Qatar looks to boost technology and tourism sectors after buzz of World Cup

More people are travelling to the country after it hosted the football tournament last year

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Eight stadiums, 64 enthralling matches, 1.4 million fans, 12 years of preparation and a $220 billion grand sporting event. The 2022 Fifa World Cup put the spotlight on Qatar as it worked to diversify its economy by focusing on the tourism and sports technology sectors.

More than two months after the curtain came down on the football tournament, two questions remain: how is Qatar using the attention it gained? And what does the future look like for its developing sectors?

“Just after the World Cup, for about 15 days, we felt the country was empty. But then the cruise ships came and soon the other tourists trickled in,” said Boutayna Iraqi, a tour guide with 365 Adventures in Doha.

“By February, we were doing brisk business again.”

Before the World Cup, Qatar’s tourism report for the first half of 2022 showed nearly a million people visited the country from abroad.

The overall attendance at World Cup matches was 3.4 million, the Qatar News Agency reported.

Even after the World Cup buzz settled down, the country registered a “healthy growth” of visitors, with 3,559,063 people arriving on flights in January 2023, air transport statistics released by Qatar’s Civil Aviation Authority showed.

It marked a 64.4 per cent increase from the same period in 2022.

“Apart from regular tourists, we have had many groups of tour operators in the past two months, many of whom came on a recce to explore Qatar as a travel destination," Ms Iraqi said.

After every World Cup, business in the host country dips for at least six months, but Qatar "did surprisingly well”, said Sharif Massouh, a tour guide who runs Murex Activities and Tours in Doha.

“There has been an increase in demand for stadium tours. The prices for most activities are much lower now so more people are interested.

"With more sports events lined up, our hopes have increased. My business has definitely doubled vis-a-vis pre-pandemic numbers.”

Qatar now aims to attract six million visitors a year by 2030 and increase the contribution of the tourism sector to its gross domestic product from 7 per cent to 12 per cent.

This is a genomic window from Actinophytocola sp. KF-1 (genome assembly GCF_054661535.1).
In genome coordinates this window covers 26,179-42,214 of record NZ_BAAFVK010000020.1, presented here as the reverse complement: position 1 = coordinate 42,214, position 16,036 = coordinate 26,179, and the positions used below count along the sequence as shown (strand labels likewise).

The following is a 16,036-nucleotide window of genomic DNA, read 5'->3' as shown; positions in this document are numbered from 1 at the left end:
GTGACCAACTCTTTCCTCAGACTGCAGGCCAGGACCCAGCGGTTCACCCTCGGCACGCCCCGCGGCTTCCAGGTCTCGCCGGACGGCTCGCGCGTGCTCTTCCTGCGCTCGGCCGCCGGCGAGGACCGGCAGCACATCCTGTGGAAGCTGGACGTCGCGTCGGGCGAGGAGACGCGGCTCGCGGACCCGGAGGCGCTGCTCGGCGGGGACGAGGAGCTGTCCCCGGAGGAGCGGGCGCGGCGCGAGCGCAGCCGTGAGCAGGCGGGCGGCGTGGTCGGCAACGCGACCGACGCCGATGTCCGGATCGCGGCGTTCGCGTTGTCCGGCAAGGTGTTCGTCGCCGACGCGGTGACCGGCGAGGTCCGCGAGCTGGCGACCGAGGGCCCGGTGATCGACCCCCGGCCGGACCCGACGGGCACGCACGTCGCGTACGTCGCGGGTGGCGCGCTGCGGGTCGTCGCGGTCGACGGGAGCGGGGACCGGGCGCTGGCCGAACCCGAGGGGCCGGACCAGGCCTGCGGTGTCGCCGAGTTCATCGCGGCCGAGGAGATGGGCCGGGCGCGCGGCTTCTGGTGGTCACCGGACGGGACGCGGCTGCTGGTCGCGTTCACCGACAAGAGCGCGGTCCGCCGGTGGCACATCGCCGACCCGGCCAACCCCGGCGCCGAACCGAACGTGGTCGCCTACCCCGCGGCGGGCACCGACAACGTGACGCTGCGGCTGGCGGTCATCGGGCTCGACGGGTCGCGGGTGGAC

Doha was recently recognised as the Arab Tourism Capital 2023 by the Arab Tourism Organisation.

The Qatar government is “particularly focused” on attracting tourists from outside the Middle East, said Nada Farouk, founder and chief executive at Turismo, an innovation-driven tourism platform.

“This includes initiatives like easing visa restrictions and investing in marketing campaigns to promote Qatar as a premium destination," she said.

"The government is also working to develop new attractions and experiences that will appeal to a diverse range of visitors.”

While Mr Massouh hopes it will become “much easier” for tourists to enter the country, Ms Iraqi is keen to see more structuring in the tourism sector.

“I also expect to see better promotion and marketing of Qatar as a tourism hub in the future,” she said.

The World Cup gave a “huge boost of confidence to the local hospitality industry”, said Martin Kendall, the general manager of City Centre Rotana, which is among the leading hotels in Doha.

“All the economic predictions, including the tourism ambitions, point to a growth trajectory … we will see more emphasis than ever on service delivery right across the value chain.”

He is also optimistic that the “new segment” of customers who visited the region for the first time during the World Cup, returned home “telling tales of discovery, great service and an exciting destination”.

Future investments

Qatar’s $450 billion sovereign wealth fund said last month it was looking to rebalance its portfolio and was considering investments in football, finance and technology.

In the run-up to the World Cup, sports technology got a big push from the state, with organisations including Qatar SportsTech and Qatar Development Bank providing support and funding to develop cutting-edge technology in the field.

Mohammad Ali Abbaspour, founder and chief executive of Sponix Tech, whose company has developed immersive match replay and virtual advertisement tools, believes other sports will adopt its technology.

“In the future, our technologies will spread out across different sports. We are ready for padel, tennis, basketball, handball and ice hockey. We have been approached for cricket, too. That is again a big market,” he said.

With a series of big sporting events lined up in Qatar, including the Asian Games in 2030, and many others to be held in the region, the country is ready to become a global centre of sports tech, Mr Abbaspour said.

Ms Farouk said technology would have an increasing role in Qatar’s tourism sector in the coming years, but with a focus on sustainable innovation.

“We are developing cutting-edge technologies to keep up with the transformation in the sector by introducing more personalised end-to-end experiences powered by AI for our users,” she said.

The tech and tourism sectors are set to grow in the country, Mr Kendall said.

“More competitive offerings can only be good for the industry in Qatar at large," he said.

Updated: March 06, 2023, 3:04 AM